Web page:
-When I talk to the person I look them in the eye and say, “I’m collecting signatures to get the Green Party on the ballot this November. (then, very quickly) The Green Party is against the war, we’re for cleaning up the environment, we’re for universal health care so everyone is covered.”


Sometimes I’ll vary it a bit, maybe substituting “we’re for raising the minimum wage to make it a living wage that people can survive on.” If the person has stopped to listen and is clearly interested after one, two or three of these issue positions, I will then flip over to the page where the person can sign and will say, “Can you help us get on the ballot by signing here?” If I get this far, probably 90% of those who are still with me will then sign.


-Sometimes I’ll flip over to the signing page and I can tell they’re still not ready so I’ll say, “Signing doesn’t mean you’re necessarily going to vote for our candidates. This is just to get them on the ballot, so you and others can learn more about what we stand for to help you make your decision about what to do on election day.” This will usually do it.


-If someone has stopped to talk and has an objection, usually that the Green Party will take votes away from Kerry, I point out that Gore in New Jersey won by 16% points and that it’s highly unlikely Bush will win here, also explaining, if necessary, that it’s the results of 50 different state elections to the electoral college and not the popular vote that determines the winner. Sometimes this will work, more often not. If I were in a battleground state, I’d probably say something like, “But don’t you think voters should have the right to make choices?”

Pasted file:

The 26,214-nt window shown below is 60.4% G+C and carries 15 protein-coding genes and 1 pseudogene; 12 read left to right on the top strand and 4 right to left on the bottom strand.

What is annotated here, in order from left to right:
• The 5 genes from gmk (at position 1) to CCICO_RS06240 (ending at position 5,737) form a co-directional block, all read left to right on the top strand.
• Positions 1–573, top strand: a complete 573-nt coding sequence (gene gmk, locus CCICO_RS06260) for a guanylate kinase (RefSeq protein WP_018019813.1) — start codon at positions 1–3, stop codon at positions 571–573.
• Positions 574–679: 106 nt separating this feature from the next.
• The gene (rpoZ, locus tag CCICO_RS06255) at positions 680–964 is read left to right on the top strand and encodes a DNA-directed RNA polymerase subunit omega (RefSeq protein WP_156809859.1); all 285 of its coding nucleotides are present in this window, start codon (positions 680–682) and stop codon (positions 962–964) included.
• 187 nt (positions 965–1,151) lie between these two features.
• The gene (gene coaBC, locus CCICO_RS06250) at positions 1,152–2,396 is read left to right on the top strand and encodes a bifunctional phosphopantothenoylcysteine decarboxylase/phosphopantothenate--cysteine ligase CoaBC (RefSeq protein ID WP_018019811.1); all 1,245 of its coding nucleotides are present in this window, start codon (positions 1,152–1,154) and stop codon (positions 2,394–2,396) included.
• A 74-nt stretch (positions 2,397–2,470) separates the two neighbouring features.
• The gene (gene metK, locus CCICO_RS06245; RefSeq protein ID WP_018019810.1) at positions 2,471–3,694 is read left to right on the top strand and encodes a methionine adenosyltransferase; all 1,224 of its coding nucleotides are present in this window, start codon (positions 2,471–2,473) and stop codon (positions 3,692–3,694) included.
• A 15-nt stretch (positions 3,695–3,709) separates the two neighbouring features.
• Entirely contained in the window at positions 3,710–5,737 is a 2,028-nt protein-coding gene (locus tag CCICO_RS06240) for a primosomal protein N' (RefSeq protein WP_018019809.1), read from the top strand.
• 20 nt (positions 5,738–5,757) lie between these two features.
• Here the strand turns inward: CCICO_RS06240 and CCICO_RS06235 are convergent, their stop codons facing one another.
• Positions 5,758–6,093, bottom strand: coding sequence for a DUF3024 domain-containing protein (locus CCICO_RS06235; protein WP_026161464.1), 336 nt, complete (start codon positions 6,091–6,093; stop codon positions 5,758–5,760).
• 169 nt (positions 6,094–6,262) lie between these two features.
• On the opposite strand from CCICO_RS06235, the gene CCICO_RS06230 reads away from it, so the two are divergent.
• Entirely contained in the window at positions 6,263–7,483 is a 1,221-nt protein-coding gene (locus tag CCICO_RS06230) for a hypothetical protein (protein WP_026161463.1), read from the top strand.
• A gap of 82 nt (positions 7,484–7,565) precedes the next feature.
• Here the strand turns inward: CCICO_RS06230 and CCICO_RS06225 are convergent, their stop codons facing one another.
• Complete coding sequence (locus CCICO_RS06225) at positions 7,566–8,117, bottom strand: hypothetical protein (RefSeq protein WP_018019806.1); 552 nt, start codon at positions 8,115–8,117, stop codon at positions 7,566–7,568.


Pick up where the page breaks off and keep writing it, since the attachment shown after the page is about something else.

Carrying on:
-Finally, I’ve learned that you go through cycles. You’ll get a bunch of signatures in a pretty short period of time and then go for a while without getting any. During those down times you have to motivate yourself to come across with the same energy as if you were getting a good response.


At all times you have to come across as genuinely believing in what you are doing and that you are a regular person just like the one you’re approaching, not someone who’s better than them or too intellectual. Think “conversational.”


We will never, ever change this country without many hundreds of thousands of us doing work of this kind, whether petitioning, leafleting, or other work which puts us in direct contact with the working people of this country with an anti-corporate, pro-justice, independent message. This is one reason why third party election campaigns are an important tactic toward building a mass movement capable of fundamental, revolutionary change.


And it is mass movements-not relatively small groups of enlightened and committed organizers-which, in the past, present and future, ultimately change the course of history.


Ted Glick is the National Coordinator of the Independent Progressive Politics Network (www.ippn.org), although these ideas are solely his own. He can be reached at [email protected] or P.O. Box 1132, Bloomfield, N.J.